A recent archaeological find in Iceland suggests that the country may have been inhabited as early as the year 800, or 74 years earlier than its official settlement date.
University of Iceland History Professor Gunnar Karlsson suggests the sword discovered by goose hunters in South Iceland may have belonged to the priest and chieftain Hróar Tungugoði.
Today, archaeologists from the Cultural Heritage Agency of Iceland and a specialist in human bones came to Eldvatn lake, South Iceland, where a sword from the Viking Age was discovered last weekend.
Goose hunters in Skaftárhreppur district, South Iceland, may not have caught a single goose last night.
Unique items have been found in archaeological study. A bone pin with an animal head and a silver coin, somewhat similar to other coins found in Nordic countries,
Remains of a structural wall and a short tunnel from the twelfth century, which are mentioned in the Sagas of the Icelanders, appear to have been found using geophysical surveying at Hrafnseyri, by Arnarfjörður in the West Fjords.
Following Iceland’s adoption of Christianity in around 1000 AD, it is believed a church was built on the present-day corner of Aðalstræti and Kirkjustræti in Reykjavík. 800 years’ worth of Reykjavík residents are buried in the graveyard, which is now being excavated.
The Leif Erikson Exploration Awards were presented this week at the Exploration Museum in Húsavík, North Iceland, according to a press release from the museum.
Part of the Berlin Wall was received by Reykjavík Mayor Dagur B. Eggertsson by Höfði House Saturday.
A photo published in Morgunblaðið September 11, has reopened speculation on an old story about a plane crash in WWII in Eyjafjallajökull glacier.
The City of Reykjavík’s environment and planning committee this week voted to call upon the city council to set up an advisory committee for the archaeological remains recently discovered by Lækjargata, and for the recently rediscovered 19th and 20th century harborside structures along...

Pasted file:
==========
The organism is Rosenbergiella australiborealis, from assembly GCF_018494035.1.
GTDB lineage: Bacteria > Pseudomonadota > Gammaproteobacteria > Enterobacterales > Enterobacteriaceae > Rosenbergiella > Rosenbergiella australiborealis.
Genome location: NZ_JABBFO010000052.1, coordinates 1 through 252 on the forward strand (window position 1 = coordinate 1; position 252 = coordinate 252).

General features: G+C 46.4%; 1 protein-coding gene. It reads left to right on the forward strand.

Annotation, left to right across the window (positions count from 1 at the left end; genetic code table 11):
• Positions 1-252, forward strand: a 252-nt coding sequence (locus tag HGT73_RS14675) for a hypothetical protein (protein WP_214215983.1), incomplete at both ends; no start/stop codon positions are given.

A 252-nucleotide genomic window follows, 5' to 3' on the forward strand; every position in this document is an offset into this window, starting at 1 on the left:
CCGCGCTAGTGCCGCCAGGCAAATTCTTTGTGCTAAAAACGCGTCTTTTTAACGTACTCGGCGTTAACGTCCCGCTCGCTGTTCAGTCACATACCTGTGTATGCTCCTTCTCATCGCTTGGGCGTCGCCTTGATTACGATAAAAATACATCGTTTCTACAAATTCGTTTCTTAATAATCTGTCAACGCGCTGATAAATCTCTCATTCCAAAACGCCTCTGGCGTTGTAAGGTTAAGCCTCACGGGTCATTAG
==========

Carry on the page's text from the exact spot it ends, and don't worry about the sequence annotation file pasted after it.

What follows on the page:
Icelandic pop singer Páll Óskar Hjálmtýsson will ‘sail’ on a Viking ship “for the Icelandic settlement queens” in this year’s Reykjavík Pride parade, which will take place on August 8. Páll Óskar also stated that there will be no “tits and asses” in this year’s parade.
Archeologists have unexpectedly discovered the remains of a large settlement-era lodge at Lækjargata in central Reykjavík.
The National Museum of Iceland is set to collect artifacts and stories about gender equality in Iceland, from the latter half of the 20th century to today, as part of its commemoration of the 100 years of women’s suffrage in Iceland. The project coincides with, and compliments, the ongoing...
A petition known as Þjóðareign (‘national property’), which asks President Ólafur Ragnar Grímsson to veto a mackerel quota bill proposed by Sigurður Ingi Jóhannesson, Minister of Fisheries and Agriculture, has gained over 47,000 signatures, making it the fourth most popular in Icelandic history...
A bronze monument to Icelandic explorer Leifur Eiríksson, who is said to have ‘discovered’ America in the year 1000, by Icelandic sculptor Ívar Valgarðsson, was unveiled in Quebec City, Canada, on May 20.
A memorial dedicated to the 32 Basque whalers who were killed in the West Fjords in 1615 in what’s known as Iceland’s only mass murder was unveiled in Hólmavík, the West Fjords, on April 22, the last day of winter. At the occasion, West Fjords district commissioner Jónas Guðmundsson revoked the...
Archaeologist Kristján Ahronson has concluded that Kverkarhellir, a manmade cave between waterfall Seljalandsfoss and farm Seljaland in South Iceland, was partly created around 800 AD, before the settlement of Iceland, which, according to sources, began in 874.
Five astronauts and Neil Armstrong’s descendants will visit Iceland at the invitation of the Exploration Museum in Húsavík, Northeast Iceland, next summer to commemorate the 50th anniversary of the training for the moon landing in the Icelandic highlands in 1965 and 1967.
Icelandic journalist Illugi Jökulsson has written an article about what could have happened, if the settlements established by Icelander Leifur Eiríksson in North America had been permanent and Nordic people had gone to other parts of Vinlandia.